Montel: Terrance nailed it. It's trying to show that juxtaposition there. You're a jail captain, but at the same time, you've got to protect the inmate as much as you have to protect the employees. Right now,  Terrance had said that several of the employees who quit resigned over the fact that they had been automatically thought of as being too racist to protect Chauvin. Telling the whole story, letting people understand that this was not just some simple thing, locking the guy up, waiting for 30 days for a trial — this was how it impacted the people who had to facilitate that every day.

Terrance: Right.

It's also interesting because your character, he doesn't move throughout the whole story. There's so much going on, but you're sitting at the desk the whole time...

Montel: Which is like a lot of those individuals do. After [Chauvin] was arrested, and he's placed in the prison cell waiting for his trial, think back. A lot of things sat dormant in America. We didn't do anything in the whole trial, and then, [during] the trial, everybody revoiced their opinions, but people really weren't as active as they were leading up to him going into prison. My character was very interesting. I was in a well-placed position of him being static, not being dynamic, but being static and going with the flow. You get an order that says, "Don't let the guards of color anywhere near this guy." He doesn't do anything. He says, 'Okay, none of you guys are going to be near this guy.' His physical position and his mental position were pretty much in lockstep.

How the film became feature length

You mentioned before you did the unexpected ending to the film. Was that something you knew you wanted to do from the beginning, Terrance?

Terrance: Yeah, you know what's so crazy? This is only a short film. It's supposed to be about 20 minutes. If I would've left it at a short film, it would've been [released more quickly], because right now, I'm really discouraged at the fact that I'm not able to tell this story in the meat of when all of that stuff was going on. I'm really discouraged by it. Initially, I wanted to release it on the first trial date for Chauvin, but we didn't get it ready in time ... If I would've released it as a regular short film, I would've had it ready a long time ago, but I'm listening to these distributors [saying], "Oh, no. You got to get us a longer film," and so, I [made] it longer.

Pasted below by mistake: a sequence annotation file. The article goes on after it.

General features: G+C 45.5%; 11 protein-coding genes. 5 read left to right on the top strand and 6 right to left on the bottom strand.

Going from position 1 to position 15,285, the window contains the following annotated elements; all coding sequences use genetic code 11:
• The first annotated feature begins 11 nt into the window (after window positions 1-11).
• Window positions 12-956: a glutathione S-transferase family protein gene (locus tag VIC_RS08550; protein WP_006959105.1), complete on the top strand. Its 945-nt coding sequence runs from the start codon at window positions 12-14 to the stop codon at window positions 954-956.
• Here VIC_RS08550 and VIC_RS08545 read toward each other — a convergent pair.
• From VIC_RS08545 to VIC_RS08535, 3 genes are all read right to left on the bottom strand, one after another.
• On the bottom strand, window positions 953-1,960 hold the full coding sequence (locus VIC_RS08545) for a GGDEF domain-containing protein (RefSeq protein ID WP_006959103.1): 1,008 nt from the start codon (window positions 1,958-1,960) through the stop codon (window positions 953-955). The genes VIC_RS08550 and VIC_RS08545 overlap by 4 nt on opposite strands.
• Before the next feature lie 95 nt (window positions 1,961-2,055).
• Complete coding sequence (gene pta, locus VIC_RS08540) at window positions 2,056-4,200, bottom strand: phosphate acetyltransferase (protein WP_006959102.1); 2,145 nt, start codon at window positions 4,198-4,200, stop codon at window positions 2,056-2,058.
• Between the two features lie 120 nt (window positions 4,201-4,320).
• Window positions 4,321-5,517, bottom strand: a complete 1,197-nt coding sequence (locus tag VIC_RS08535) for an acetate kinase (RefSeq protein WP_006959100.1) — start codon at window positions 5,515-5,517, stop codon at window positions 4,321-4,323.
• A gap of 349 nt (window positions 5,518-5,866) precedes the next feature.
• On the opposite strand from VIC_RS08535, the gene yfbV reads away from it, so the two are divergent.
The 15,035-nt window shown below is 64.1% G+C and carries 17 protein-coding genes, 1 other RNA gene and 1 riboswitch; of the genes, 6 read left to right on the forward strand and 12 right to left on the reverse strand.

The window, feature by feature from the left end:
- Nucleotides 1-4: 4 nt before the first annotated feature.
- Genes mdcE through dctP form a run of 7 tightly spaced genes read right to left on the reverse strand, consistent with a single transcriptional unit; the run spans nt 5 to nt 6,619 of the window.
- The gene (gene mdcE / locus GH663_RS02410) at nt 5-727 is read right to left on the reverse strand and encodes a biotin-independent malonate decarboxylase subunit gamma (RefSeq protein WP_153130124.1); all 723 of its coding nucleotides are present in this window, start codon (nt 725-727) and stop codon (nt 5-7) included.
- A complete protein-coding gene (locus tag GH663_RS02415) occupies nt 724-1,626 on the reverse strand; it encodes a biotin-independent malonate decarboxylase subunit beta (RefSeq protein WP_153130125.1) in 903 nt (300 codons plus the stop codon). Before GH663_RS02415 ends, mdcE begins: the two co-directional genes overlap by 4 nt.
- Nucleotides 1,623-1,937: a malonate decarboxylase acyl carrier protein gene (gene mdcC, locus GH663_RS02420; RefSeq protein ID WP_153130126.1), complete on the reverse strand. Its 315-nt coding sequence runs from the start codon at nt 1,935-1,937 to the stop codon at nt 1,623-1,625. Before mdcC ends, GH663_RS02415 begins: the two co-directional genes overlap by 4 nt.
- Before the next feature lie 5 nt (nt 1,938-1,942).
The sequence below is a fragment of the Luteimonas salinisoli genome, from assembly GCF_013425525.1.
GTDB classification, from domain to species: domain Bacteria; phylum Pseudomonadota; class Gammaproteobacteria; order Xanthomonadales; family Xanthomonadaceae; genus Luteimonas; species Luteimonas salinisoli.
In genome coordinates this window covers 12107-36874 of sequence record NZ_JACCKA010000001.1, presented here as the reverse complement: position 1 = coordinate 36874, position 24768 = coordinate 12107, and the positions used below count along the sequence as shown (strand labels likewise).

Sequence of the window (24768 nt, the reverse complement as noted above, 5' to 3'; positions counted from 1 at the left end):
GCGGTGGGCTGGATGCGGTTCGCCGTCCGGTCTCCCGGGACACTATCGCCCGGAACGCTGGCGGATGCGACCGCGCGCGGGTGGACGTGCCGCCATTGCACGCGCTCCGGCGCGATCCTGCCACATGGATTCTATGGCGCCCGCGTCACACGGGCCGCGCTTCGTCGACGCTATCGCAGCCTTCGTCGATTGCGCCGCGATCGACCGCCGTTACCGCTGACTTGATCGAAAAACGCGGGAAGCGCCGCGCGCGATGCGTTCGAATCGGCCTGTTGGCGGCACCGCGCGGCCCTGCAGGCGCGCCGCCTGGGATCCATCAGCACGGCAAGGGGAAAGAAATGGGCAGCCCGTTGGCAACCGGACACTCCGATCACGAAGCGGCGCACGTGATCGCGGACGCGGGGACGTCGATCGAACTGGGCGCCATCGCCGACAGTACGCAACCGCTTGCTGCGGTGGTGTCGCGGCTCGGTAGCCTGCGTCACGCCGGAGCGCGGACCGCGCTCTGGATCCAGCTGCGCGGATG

I had it ready for May 25th, but then, that shooting in Uvalde happened, which consumed the media. We had it ready for the release to coincide with the trial, starting up with the other two officers, because the trial was supposed to start [the day of this interview]. Now, they just postponed that until January of next year. I'm really discouraged that I was not able to get this film out in the meat of what was going on with the trial.

It would've impacted the release of the film, but it would've solidified the impact of it, period. It would've been more impactful for people to gravitate and come to the film. That's the only thing I'm a little disappointed in, that I didn't get this film out in the time when that subject matter was really out there. Actually, when I bumped it up from 28 minutes to 42, if I would've left it at 42, I could have had it out in time while some of the other media was still going on.

I'm sorry. I didn't answer your question, but it was short because of that ending. I wanted that ending there because I wanted people to see that even this guy, after what he had done, he was able to see all the corruption that was going on inside the prison.

The biggest challenges making this film

What would both of you say was the most challenging aspect to doing this project?

Montel: For Terrance, you can see it, life and schedule. Life went on, and things moved. Now, they've postponed the trial again until the first of next year. Trying to schedule something that's this time-sensitive, where there's no real calendar, is tough.

Terrance: It's tough. Yeah.

Montel: I give all kudos to Terrance for doing what he was able to do.

Terrance: Thanks, man. Like Montel just said, that was the tough part, trying to make sure we can get it where it could have the most impact. We've been wrestling with it from the word "go." They canceled those guys' trials the first time. This might be the third cancellation. I'm not really sure. This might be the second or third; I'm not really sure. They pushed back Chauvin's sentencing date, and then, when they pushed it back, it gave us more time. Then, they moved the sentencing day up while we were trying to get it together, so it's been a rollercoaster ride trying to match that time.

The most difficult part was not making the film. They were trying to make sure we can get it out to capitalize for more people to see it and get the message from it. It was on their calendar — the trial, the sentencing, George Floyd's anniversary. Now, we could have made the anniversary, but then, that Uvalde shooting had pretty much consumed the media. As a matter of fact, if you recall it — correct me if I'm wrong, Montel, the only thing I heard about George Floyd's death anniversary that day was  President Biden signed the George Floyd Act.